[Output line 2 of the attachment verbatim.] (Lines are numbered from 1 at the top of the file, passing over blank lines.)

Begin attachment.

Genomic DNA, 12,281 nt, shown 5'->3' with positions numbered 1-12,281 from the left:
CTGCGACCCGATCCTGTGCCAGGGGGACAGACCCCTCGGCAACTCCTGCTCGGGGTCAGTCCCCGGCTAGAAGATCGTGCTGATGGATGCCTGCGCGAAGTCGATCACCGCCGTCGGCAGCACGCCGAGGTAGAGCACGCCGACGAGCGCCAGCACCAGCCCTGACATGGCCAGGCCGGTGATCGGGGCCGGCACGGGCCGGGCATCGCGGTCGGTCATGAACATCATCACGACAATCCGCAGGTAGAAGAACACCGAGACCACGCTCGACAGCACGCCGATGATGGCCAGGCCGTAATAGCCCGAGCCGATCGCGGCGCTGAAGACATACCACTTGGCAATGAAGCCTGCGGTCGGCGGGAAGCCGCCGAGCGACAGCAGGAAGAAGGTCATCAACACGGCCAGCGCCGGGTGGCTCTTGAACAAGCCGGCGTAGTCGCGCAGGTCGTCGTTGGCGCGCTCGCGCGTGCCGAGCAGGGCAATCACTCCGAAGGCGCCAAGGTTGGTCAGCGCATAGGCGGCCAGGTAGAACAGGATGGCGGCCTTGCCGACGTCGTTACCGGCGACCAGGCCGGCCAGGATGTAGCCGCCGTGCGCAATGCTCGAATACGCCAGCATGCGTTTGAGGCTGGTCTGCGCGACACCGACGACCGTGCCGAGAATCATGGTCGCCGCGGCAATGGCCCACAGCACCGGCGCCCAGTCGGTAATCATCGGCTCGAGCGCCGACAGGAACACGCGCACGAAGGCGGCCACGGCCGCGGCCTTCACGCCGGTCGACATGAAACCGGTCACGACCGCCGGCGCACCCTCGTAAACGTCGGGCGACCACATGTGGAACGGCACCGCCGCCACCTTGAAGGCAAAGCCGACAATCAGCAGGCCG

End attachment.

CTGCGACCCGATCCTGTGCCAGGGGGACAGACCCCTCGGCAACTCCTGCTCGGGGTCAGTCCCCGGCTAGAAGATCGTGCTGATGGATGCCTGCGCGAAGTCGATCACCGCCGTCGGCAGCACGCCGAGGTAGAGCACGCCGACGAGCGCCAGCACCAGCCCTGACATGGCCAGGCCGGTGATCGGGGCCGGCACGGGCCGGGCATCGCGGTCGGTCATGAACATCATCACGACAATCCGCAGGTAGAAGAACACCGAGACCACGCTCGACAGCACGCCGATGATGGCCAGGCCGTAATAGCCCGAGCCGATCGCGGCGCTGAAGACATACCACTTGGCAATGAAGCCTGCGGTCGGCGGGAAGCCGCCGAGCGACAGCAGGAAGAAGGTCATCAACACGGCCAGCGCCGGGTGGCTCTTGAACAAGCCGGCGTAGTCGCGCAGGTCGTCGTTGGCGCGCTCGCGCGTGCCGAGCAGGGCAATCACTCCGAAGGCGCCAAGGTTGGTCAGCGCATAGGCGGCCAGGTAGAACAGGATGGCGGCCTTGCCGACGTCGTTACCGGCGACCAGGCCGGCCAGGATGTAGCCGCCGTGCGCAATGCTCGAATACGCCAGCATGCGTTTGAGGCTGGTCTGCGCGACACCGACGACCGTGCCGAGAATCATGGTCGCCGCGGCAATGGCCCACAGCACCGGCGCCCAGTCGGTAATCATCGGCTCGAGCGCCGACAGGAACACGCGCACGAAGGCGGCCACGGCCGCGGCCTTCACGCCGGTCGACATGAAACCGGTCACGACCGCCGGCGCACCCTCGTAAACGTCGGGCGACCACATGTGGAACGGCACCGCCGCCACCTTGAAGGCAAAGCCGACAATCAGCAGGCCG